Posts tagged ‘hudson’

Using Hudson for a Ruby project

This post explains how to let Hudson automatically run your unit tests / rspec tests upon pushing code to your git repository.

Installing and running Hudson is easy:

wget http://hudson-ci.org/latest/hudson.war
nohup java -jar hudson.war --httpPort=7080 --prefix=/hudson >> "hudson.log" 2>&1 &

If you browse to localhost:7080/hudson you’ll be greeted by the user interface of Hudson. I’ve explicitly set the port to 7080 because the default port (8080) was already used by tomcat in my case. Now we’ll add some plugins. In Hudson’s user interface click on “manage Hudson” and click on “add plugins”. Install the following plugins: git, ruby, ruby metrics, rake. Click on “restart Hudson when no jobs are running” after the plugins are installed.

We’ll use rake for defining our test tasks. Make a rake file (named Rakefile) in your project root folder.

require ‘rake’
require 'rake/testtask'
require 'rake/packagetask'
require 'rake'
require 'rake/testtask'
require 'rake/packagetask'
require 'spec/version'
require 'spec/rake/spectask'
require 'rcov'
gem 'ci_reporter'
require 'ci/reporter/rake/test_unit'	#http://juretta.com/log/2008/11/11/hudson_test_drive_part_1_rails/
require 'ci/reporter/rake/rspec'
desc 'do unit tests'
Rake::TestTask.new(:test) do |t|
    t.libs << 'lib'
    t.pattern = 'test/test_*.rb'
    t.verbose = true
end

namespace :spec do
  desc "do rspec tests and test coverage"
  Spec::Rake::SpecTask.new('rcov') do |t|
    t.spec_files = FileList['spec/**/*_spec.rb']
    t.spec_opts = ['--format html:results/spec_results.html']
    t.warning = true
    t.rcov = true
    t.rcov_dir = 'coverage'
    t.rcov_opts = ['--exclude', "kernel,load-diff-lcs\.rb,instance_exec\.rb,lib/spec.rb,lib/spec/runner.rb,^spec/*,bin/spec,examples,/gems,/Library/Ruby,\.autotest,#{ENV['GEM_HOME']}",                  '-I', 'lib/']
end

end
Take a look at the following sites for more info on the Rakefile:
Now create a new Hudson job (freestyle project) that checks out the code from your repository. Add two build steps of the type “execute shell command”:
  1. GEM_HOME=/opt/myproject/shared/gems rake ci:setup:testunit test CI_REPORTS=results
  2. GEM_HOME=/opt/myproject/shared/gems SPEC_OPTS=”–format html:resultsspec/spec_results.html” rake ci:setup:rspec spec:rcov CI_REPORTS=resultsspec

The GEM_HOME=… part is only necessary if you install your gems locally in you project folder instead of system-wide. In the first job we call the take task ci:setup:testunit which is defined in the ci_reporter gem. This gem will create Hudson-compatible reports out of the reports generated by test unit or rspec. Next we call the rake test task which will actually run the unit tests. We also pass a variable CI_REPORTS which tells ci_reporter where to create the reports.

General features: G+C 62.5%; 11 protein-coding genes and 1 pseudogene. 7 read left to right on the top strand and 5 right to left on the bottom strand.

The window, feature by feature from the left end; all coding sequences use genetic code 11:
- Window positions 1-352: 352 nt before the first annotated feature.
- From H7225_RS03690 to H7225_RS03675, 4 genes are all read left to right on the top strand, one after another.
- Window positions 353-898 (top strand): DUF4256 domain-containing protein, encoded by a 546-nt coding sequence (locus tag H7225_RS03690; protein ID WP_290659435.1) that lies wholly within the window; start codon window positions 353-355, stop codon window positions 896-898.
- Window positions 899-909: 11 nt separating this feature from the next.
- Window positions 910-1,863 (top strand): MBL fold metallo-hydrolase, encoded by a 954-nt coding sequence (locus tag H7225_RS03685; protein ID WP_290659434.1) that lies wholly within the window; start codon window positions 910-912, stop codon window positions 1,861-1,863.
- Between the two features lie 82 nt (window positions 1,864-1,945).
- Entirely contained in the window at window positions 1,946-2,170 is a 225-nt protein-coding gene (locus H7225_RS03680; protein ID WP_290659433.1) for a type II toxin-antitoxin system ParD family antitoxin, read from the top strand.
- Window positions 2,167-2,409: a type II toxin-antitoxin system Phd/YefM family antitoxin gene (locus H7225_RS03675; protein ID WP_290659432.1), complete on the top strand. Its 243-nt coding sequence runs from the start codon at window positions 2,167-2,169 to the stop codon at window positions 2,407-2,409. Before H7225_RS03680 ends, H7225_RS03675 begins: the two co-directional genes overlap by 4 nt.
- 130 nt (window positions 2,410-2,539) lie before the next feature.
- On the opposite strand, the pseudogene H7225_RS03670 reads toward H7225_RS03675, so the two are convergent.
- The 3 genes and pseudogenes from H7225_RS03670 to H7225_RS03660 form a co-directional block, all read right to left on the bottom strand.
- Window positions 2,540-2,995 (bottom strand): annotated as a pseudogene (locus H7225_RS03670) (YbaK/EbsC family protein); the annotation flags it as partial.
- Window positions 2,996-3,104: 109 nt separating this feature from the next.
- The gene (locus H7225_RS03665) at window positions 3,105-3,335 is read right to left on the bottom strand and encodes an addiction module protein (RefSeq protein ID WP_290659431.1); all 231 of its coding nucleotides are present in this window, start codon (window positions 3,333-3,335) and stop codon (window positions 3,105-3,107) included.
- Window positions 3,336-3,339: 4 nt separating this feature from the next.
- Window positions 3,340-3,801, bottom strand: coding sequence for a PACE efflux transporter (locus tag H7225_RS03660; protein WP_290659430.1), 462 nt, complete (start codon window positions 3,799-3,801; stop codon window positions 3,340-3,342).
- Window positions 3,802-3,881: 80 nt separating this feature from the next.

The second job first runs the ci:setup:rspec task which again prepares ci_reporter. Then we call spec:rcov which will run the rspec tests and create the coverage reports. Note the SPEC_OPTS variable in which we tell rspec to create an html report (which will be converted to xml files by ci_reporter).

Now check the post build actions “publish JUnit reports” and “publish coverage reports”, save the Hudson project and build it!

If all went well, Hudson will create some nice reports out of the test and coverage reports:

Because sometimes you want all the detail you can get, you might want to add links to the original (html) test and coverage reports in the description of your project. Click “Change description” and enter something like:

<a href="http://localhost:7080/hudson/job/myproject/ws/resultsspec/spec_results.html" target="_blanc">detailed spec results</a><br>

<a href="http://localhost:7080/hudson/job/myproject/ws/coverage/index.html" target="_blanc">detailed code coverage report</a>

Et voila! You now have a butler running your tests and creating nice reports as soon as you commit code to your repository!

December 3, 2009 at 8:44 pm Leave a comment

Continuous testing: using Hudson for Maven projects

I experimented a bit with Continuous Integration a while ago. I found some great freely available tools which facilitate the automatic building and testing of (web) applications. In this post I’ll discuss the setup of a system that uses Hudson to automate the build and testing process. I intend to write some follow up posts that digg further into testing a web application using Selenium.

In this post I assume you have already set up a Maven project, and that you use Subversion as version control system (check out my other post if you are unsure about this).

Continue Reading December 27, 2008 at 11:42 pm 5 comments


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